The Search ceremony has the father search for the leaven in the house by candle light only. When he finds some, he brushes it into a wooden spoon with a feather, places it inside a linen cloth, and throws the cloth outside the house. In the morning, the cloth is taken to the synagogue and the cloth and its contents are burned.
Spiritually, believers are the house of YEHOVAH God, leaven is to be cleansed out of our house, which is our body. This is done by allowing the holy spirit, ruach hakodesh, to reveal to us, through the knowledge of Yeshua and the Scriptures, the sin that is in our lives. It is only through YEHOVAH’s Word that we are able to identify sin in our lives as it is written Psalm 119:105, “Thy word is a lamp unto my feet, and a light unto my path.” So the spiritual understanding of the candle is that it represents the holy spirit. The feather represents the Word of God. Even though we have the word of YEHOVAH God, we need the spirit to illuminate it for us. The wooden spoon represents the crucifixion tree. The leaven was swept onto the spoon just as our sin was cast upon Yeshua. The leaven was then wrapped in linen, as Yeshua, carrying our sins, was wrapped in grave clothes. He then went to hell (the grave), just as the linen cloth with the leaven in it is burned and destroyed.
Paul elaborated on this message in 1 Cor. 5:7-8. For believers who have by faith, accepted the sacrifice of the Passover Lamb upon the tree, Passover is past history. The deliverance by the Messiah, the true Passover Lamb, has already been experienced in their lives. They are now living in the Feast of Unleavened Bread where purity and separation from leaven are required.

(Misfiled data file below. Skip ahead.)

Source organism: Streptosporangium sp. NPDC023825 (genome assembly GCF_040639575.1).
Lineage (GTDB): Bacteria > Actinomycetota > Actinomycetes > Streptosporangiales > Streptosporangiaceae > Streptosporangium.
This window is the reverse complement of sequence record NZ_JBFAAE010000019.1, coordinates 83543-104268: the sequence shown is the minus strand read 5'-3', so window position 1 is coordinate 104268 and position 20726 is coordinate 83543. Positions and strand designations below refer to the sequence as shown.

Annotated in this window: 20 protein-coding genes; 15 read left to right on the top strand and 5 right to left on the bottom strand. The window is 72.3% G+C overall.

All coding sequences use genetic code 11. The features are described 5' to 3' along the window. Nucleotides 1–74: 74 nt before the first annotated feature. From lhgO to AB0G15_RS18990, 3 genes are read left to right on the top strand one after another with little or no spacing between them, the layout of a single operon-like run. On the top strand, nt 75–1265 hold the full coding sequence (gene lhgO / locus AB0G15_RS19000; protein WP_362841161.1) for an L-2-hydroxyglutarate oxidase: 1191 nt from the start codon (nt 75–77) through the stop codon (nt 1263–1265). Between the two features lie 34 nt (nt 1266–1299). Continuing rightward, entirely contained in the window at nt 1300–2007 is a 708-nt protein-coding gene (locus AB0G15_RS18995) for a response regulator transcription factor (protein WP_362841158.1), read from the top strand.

Unleavened bread is used for consecration and separation. It is also anointed with oil. The believers in the Messiah Yeshua are to be consecrated and separated to the work YEHOVAH God has called us to do and to live a life that is holy to Him. If we do this, the anointing of the holy spirit will rest upon our lives.
The bread represents consecration -- Leviticus 8:1-2, 26-27.
It was included in the sacred vow of separation of the Nazarites -- Numbers 6:1-21.
It was the food for the priests in the meal and peace offering -- Leviticus 2:1,4,14-16
It marked Israel’s divine separation from Egypt’s life of slavery and bondage -- Ex. 12:17. 30-34.
All leaven was to be put away -- Ex. 12:15, 19-20. When leaven or yeast is placed in an unleavened batch of dough, the leaven puffs up the dough. Likewise, when we allow sin into our lives it will puff us up in pride and arrogance.
Leaven was often used as a picture of sin: Leaven of Herod -- Mark 8:14-15; the leaven of the Pharisees -- Mark 8:15, Matt. 16:5-12; the leaven of the Sadducees -- Matt. 16:6-12; the leaven at Corinth -- 1 Cor. 4:17-21.
Historically, Israel learned that keeping the feast meant a complete separation from Egypt’s religion, bondage, food, and slavery, as well as its worldly glory, wisdom, and splendor. As believers, we are to flee the world’s way and philosophies that are contrary to the Word of YEHOVAH God. Sincerity involves purity and sanctification, which means holiness and separation. The Bible uses water and washing to instruct us concerning sanctification and separation.
Sources: Howard and Rosenthal, The Feasts of the Lord, pp. 65-71; Chumney, The Seven Festivals of the Messiah, pp 57-65.
Hope of Israel Ministries -- Preparing the Way for the Return of YEHOVAH God and His Messiah!
Hope of Israel Ministries
|Scan with your